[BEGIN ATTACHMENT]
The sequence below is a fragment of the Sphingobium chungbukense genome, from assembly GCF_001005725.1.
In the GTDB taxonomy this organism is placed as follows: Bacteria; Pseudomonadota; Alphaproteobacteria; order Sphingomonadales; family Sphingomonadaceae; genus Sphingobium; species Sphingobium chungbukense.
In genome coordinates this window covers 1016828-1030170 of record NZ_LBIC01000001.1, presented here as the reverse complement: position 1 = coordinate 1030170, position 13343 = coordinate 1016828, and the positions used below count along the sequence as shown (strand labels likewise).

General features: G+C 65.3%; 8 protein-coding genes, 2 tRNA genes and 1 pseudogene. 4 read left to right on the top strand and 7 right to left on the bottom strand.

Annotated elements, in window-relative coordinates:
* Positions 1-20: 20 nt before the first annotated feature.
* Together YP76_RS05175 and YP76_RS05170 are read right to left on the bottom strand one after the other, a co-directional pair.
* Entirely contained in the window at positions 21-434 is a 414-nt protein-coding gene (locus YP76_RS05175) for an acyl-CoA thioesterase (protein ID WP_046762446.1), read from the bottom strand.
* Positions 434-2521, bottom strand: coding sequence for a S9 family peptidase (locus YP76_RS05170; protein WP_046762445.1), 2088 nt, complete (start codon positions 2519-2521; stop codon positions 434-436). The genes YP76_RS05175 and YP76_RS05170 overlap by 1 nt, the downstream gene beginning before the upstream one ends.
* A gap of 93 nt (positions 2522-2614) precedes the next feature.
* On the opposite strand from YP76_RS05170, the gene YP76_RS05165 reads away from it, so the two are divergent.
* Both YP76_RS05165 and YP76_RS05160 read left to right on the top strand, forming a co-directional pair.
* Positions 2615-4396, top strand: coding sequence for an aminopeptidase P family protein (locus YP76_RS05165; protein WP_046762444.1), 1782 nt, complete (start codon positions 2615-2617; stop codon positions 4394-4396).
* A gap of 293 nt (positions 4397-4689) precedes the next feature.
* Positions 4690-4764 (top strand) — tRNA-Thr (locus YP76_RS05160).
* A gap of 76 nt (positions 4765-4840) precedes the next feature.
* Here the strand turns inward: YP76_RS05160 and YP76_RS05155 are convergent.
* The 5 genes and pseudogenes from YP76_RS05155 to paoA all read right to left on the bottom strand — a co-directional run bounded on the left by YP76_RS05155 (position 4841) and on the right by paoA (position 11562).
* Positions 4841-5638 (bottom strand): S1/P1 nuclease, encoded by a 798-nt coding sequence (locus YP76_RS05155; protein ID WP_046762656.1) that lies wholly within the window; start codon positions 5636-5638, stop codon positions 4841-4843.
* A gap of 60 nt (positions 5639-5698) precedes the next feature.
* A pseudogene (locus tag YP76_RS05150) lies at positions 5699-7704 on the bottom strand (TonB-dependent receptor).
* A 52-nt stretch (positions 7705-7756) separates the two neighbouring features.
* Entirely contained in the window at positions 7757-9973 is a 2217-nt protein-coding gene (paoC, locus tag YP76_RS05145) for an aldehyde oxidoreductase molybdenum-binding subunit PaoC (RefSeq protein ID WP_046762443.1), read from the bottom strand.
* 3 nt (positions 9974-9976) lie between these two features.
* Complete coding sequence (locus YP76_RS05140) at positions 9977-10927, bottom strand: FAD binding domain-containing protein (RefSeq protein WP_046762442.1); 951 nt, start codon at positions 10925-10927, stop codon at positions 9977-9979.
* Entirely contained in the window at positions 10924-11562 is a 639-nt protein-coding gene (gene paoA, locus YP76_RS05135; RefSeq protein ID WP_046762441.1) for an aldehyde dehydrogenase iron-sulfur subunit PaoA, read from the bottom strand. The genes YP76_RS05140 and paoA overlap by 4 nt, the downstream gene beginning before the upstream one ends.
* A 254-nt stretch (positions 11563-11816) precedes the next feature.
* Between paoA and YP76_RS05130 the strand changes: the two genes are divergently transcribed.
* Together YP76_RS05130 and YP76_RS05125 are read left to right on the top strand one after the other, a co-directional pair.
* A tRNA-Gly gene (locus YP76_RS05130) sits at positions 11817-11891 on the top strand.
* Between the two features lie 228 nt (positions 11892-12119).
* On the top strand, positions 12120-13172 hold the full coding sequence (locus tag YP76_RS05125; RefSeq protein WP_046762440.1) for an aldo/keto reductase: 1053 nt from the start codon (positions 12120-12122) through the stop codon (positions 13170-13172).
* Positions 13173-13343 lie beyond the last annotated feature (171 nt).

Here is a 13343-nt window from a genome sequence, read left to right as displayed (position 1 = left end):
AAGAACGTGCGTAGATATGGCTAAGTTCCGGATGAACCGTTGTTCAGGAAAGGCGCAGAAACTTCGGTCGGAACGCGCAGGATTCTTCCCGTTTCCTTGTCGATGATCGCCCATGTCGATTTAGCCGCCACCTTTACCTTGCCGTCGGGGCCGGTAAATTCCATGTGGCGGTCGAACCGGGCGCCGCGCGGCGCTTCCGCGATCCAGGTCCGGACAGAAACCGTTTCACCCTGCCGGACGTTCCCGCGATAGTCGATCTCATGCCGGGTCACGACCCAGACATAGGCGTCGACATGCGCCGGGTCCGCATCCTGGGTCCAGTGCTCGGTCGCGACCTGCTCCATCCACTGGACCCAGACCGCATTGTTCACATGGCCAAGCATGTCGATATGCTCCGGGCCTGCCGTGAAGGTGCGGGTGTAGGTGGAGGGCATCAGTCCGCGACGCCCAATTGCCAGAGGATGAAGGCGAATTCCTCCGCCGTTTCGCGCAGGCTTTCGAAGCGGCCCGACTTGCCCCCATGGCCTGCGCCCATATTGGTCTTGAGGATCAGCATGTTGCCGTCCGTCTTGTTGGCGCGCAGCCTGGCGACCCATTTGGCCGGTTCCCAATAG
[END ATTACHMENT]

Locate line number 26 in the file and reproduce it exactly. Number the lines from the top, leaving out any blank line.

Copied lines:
* Entirely contained in the window at positions 10924-11562 is a 639-nt protein-coding gene (gene paoA, locus YP76_RS05135; RefSeq protein ID WP_046762441.1) for an aldehyde dehydrogenase iron-sulfur subunit PaoA, read from the bottom strand. The genes YP76_RS05140 and paoA overlap by 4 nt, the downstream gene beginning before the upstream one ends.